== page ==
It is no wonder then, that our relations with China went on fast-forward after those Beijing Games. And so they came, looked around and realised that, yes, Jamaica has her issues, but we do have a lot going for us. They could feel a certain comfort level as Jamaica still has a significant number of Jamaican-Chinese who continue to observe traditional festivals, and they could see our strategic location -- right across from that promising Panama Canal, now being widened to accommodate even larger vessels.
Which brings us to the Goat Islands controversy based on it being proposed that a logistics hub be built there. We have to hope, dearly hope, that a way will be found that we do not jeopardise this rich sanctuary of marine life. Surely there are other equally convenient locations for such a facility. Driving the length of our south coast recently, we observed miles of undeveloped land.
We welcome our investors from China, and we hope that our Government officials will leave no stone unturned to find them a suitable location for their logistics hub, one that will not endanger our precious natural resources.
One of our natural resources is our world-famous marijuana. It was my company's privilege to have handled the launch of Canasol for Federated Pharmaceuticals in 1987, where Jamaican scientists the late Dr Manley West and Dr Albert Lockhart explained the fantastic benefits of the pharmaceutical breakthrough in the treatment of glaucoma. I remember that an emotional Dr West wiped tears from his eyes as he related the years of research and long hours of experimentation that yielded their product. It is a little known fact that a hard-working young scientist, Dr Henry Lowe, was also a member of that team.
In the wake of new research on the medicinal value of ganja, reported by Dr Sanjay Gupta on CNN, and the legalisation of it in several states and more recently in Uruguay, Dr Lowe says Jamaica could stand to gain tremendously from investing more in research to create high-demand pharmaceutical products derived from ganja.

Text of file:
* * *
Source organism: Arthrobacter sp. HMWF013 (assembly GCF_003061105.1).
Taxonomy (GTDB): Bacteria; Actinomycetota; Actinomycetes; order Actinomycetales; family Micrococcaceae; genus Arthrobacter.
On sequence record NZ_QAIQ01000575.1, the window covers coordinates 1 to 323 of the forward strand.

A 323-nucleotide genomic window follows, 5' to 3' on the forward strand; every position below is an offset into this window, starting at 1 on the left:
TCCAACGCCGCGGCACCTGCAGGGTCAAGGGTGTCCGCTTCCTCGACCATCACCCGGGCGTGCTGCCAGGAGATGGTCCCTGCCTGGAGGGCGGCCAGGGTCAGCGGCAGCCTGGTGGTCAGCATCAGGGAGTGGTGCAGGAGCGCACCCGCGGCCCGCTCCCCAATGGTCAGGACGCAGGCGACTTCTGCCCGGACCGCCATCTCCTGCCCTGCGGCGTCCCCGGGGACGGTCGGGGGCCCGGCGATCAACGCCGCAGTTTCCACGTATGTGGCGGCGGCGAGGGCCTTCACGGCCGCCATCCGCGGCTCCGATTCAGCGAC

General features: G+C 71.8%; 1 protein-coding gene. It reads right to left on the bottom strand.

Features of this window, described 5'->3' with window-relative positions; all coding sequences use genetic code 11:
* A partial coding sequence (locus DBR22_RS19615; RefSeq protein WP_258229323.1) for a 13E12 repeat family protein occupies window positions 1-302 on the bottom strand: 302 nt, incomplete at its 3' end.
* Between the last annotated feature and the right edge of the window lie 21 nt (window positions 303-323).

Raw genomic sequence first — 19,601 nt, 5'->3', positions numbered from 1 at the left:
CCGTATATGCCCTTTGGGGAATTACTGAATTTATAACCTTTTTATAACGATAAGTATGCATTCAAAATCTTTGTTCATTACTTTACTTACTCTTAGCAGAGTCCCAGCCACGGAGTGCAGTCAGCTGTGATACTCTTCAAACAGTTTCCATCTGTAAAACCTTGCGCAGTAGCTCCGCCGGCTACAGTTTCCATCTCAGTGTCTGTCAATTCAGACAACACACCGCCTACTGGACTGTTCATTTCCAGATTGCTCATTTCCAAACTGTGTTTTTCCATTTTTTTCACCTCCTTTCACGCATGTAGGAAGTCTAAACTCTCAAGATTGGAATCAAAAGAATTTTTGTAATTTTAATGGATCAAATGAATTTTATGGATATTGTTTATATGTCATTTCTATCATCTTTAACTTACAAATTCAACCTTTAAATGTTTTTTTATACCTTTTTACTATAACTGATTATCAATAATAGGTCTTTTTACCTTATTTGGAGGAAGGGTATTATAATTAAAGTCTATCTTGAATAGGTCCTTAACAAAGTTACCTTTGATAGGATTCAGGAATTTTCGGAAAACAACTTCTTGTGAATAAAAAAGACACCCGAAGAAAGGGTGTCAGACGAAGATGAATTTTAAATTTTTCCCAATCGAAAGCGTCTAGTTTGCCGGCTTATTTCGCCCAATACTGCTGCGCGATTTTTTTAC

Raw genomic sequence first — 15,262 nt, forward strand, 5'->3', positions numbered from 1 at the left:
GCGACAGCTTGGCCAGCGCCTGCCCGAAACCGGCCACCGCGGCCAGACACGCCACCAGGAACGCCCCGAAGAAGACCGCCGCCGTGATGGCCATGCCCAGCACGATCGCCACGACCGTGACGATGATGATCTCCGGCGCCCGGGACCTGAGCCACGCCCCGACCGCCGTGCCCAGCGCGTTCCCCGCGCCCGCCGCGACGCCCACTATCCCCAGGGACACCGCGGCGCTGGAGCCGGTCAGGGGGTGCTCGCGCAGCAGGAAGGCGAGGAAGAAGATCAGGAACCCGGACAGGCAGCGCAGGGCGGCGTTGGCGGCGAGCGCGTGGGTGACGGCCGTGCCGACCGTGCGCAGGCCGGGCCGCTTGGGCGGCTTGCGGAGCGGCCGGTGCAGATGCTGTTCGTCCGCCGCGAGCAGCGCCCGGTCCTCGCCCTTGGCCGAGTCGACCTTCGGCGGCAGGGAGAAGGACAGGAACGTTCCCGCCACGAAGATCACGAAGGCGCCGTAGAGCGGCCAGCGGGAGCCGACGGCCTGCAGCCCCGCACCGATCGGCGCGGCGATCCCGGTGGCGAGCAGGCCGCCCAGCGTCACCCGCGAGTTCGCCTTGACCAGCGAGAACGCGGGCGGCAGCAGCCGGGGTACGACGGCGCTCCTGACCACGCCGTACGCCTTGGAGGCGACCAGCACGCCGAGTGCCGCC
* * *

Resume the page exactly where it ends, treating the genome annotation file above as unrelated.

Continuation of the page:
THE JADCO DEBACLE
We note the warnings of Renée Anne Shirley, former head of the Jamaica Anti-Doping Commission (JADCo) regarding Jamaica's inefficient drug-testing facilities and shortage of personnel. To the authorities on the defensive, we say, so what if the report was carried abroad, or if it is belated, the facts are laid out and we should address them before any more of our athletes become affected by lack of the required personnel and equipment for timely and accurate drug testing.
JTA NEEDS INTROSPECTION
Speaking of due diligence, this fraud of millions at the JTA is raising some uncomfortable questions. Further, we were disappointed at reports of the behaviour of their president-elect at their recent conference after Education Minister Ronnie Thwaites extended the olive branch. The JTA should take a timeout for deep introspection and show the country how serious they are about the profession which is the foundation of every other national endeavour.
IMF TEST PASSED
Congratulations to the hard-working Minister of Finance Dr Peter Phillips and his team for taking us safely through the first IMF test. Even as we saw smiles from IMF representative to Jamaica Jan Kees Martijn at last Thursday's press briefing, we must bear in mind an IMF statement noting a contraction in our economy and our high level of unemployment. The next test may not be as easy, and we beg all those who are handling the precious funds now being loaned to Jamaica, to ensure that we have a track on every cent.
Step up leaders; help those who have run so thrillingly and worked so willingly to remain proud of Jamaica, land we love.